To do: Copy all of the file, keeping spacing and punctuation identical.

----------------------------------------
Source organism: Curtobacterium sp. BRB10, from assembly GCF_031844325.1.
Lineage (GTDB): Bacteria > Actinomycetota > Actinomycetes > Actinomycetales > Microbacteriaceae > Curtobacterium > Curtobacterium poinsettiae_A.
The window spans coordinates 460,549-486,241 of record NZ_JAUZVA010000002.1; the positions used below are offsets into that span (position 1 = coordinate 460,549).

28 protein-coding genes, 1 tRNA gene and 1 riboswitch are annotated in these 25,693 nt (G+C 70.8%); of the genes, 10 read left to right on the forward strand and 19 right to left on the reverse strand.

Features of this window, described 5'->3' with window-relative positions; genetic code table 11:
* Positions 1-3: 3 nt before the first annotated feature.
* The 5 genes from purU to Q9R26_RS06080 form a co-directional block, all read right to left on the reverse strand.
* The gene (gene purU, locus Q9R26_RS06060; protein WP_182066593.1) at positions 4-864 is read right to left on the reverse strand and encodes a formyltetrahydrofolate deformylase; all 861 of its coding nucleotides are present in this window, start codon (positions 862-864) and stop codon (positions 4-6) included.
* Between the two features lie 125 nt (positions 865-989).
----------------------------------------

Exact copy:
Source organism: Curtobacterium sp. BRB10, from assembly GCF_031844325.1.
Lineage (GTDB): Bacteria > Actinomycetota > Actinomycetes > Actinomycetales > Microbacteriaceae > Curtobacterium > Curtobacterium poinsettiae_A.
The window spans coordinates 460,549-486,241 of record NZ_JAUZVA010000002.1; the positions used below are offsets into that span (position 1 = coordinate 460,549).

28 protein-coding genes, 1 tRNA gene and 1 riboswitch are annotated in these 25,693 nt (G+C 70.8%); of the genes, 10 read left to right on the forward strand and 19 right to left on the reverse strand.

Features of this window, described 5'->3' with window-relative positions; genetic code table 11:
* Positions 1-3: 3 nt before the first annotated feature.
* The 5 genes from purU to Q9R26_RS06080 form a co-directional block, all read right to left on the reverse strand.
* The gene (gene purU, locus Q9R26_RS06060; protein WP_182066593.1) at positions 4-864 is read right to left on the reverse strand and encodes a formyltetrahydrofolate deformylase; all 861 of its coding nucleotides are present in this window, start codon (positions 862-864) and stop codon (positions 4-6) included.
* Between the two features lie 125 nt (positions 865-989).